Every year when summer rolls around, the U.S. Marine Corps begins preparations for its annual birthday celebration known as the "Birthday Ball." Then as fall begins to settle in around early November, the activities pick up, and every Marine is knee-deep in rehearsing their role in the celebration or adding the final touches to their suits and shoes to look their best for the celebration on November 10th. However, history shows that this hasn't always been the case when it comes to celebrating the founding of the Marines. Technically, the formal commemoration for the Marine Corps's birthday only began on November 10th, 1921.
Before the celebration date was officially changed to November 10th to reflect the actual day the Marines were founded in 1775, they had actually been celebrating it on July 11th. As shown on an unidentified newspaper clipping dating back to 1918, it referred to the celebration of the 120th birthday of the Marine Corps on July 11th "as usual with no fuss." While there is no other evidence that had been published prior to 1921 of any ceremony or parties to celebrate the birthday as they do today, the July date was commemorated between 1798 and 1921 as the birthday of the Corps.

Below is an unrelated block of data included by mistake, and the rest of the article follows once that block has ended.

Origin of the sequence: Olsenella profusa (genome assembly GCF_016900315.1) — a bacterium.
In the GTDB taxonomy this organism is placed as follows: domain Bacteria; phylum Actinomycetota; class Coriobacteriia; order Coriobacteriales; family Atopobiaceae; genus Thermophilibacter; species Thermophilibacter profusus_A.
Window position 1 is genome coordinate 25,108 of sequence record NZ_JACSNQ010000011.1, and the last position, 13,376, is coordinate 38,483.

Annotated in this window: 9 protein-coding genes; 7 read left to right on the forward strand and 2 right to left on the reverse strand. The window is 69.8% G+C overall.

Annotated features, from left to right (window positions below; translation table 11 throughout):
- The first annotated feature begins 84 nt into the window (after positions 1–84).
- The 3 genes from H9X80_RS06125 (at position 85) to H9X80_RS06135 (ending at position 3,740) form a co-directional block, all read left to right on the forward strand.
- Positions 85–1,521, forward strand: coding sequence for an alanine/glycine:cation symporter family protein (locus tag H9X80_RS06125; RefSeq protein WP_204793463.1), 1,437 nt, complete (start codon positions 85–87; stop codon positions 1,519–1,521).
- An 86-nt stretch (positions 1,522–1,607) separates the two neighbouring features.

During this time, the Revolution had the Marines fighting on land and sea, but during the close of the Revolution, both the Marines and the Navy were all but disbanded. However, keeping on trend with the summer date, on July 11th, 1798, President John Adams approved a bill that recreated the Corps, thus furthering the rationale for this date to officially commemorate the birthday of the U.S. Marine Corps. Things would change on October 21st, 1921, when Maj Edwin McClellan, Officer-in-Charge, Historical Section, Headquarters Marine Corps, sent a memorandum to Major General Commandant John A. Lejeune.
The memorandum suggested that the original birthday of November 10th, 1775, be officially declared as a holiday celebrated throughout the Corps. He would also suggest that the holiday be celebrated with a dinner held in Washington, D.C., to commemorate the special event. Guests of this grand event would include those prominent men from the Marine Corps, Army, Navy, and those descendants of the Revolution. Then on November 1st, 1921, MajGen Lejeune issued Marine Corps Order No. 47, Series 1921. This order summarized the history, missions, and traditions of the Corps and was directed to be read to every command on November 10th of every year to honor the Marine Corps's birthday.
New Traditions Begin to Take Hold
On November 11th, 1923, the 148th celebration of the Marine Corps took place at Fort Mifflin, Pennsylvania. The evening was filled with dancing, and even had a recreation of a battle on the parade grounds in commemoration of the special day. The next day, across the waters at a Naval station in Guantanamo Bay, Cuba, celebrations included field and water sports, a shooting match, and a couple of rounds of boxing. Records show that during the afternoon festivities, the Marines won a baseball game, 9-8, over a Cuban team.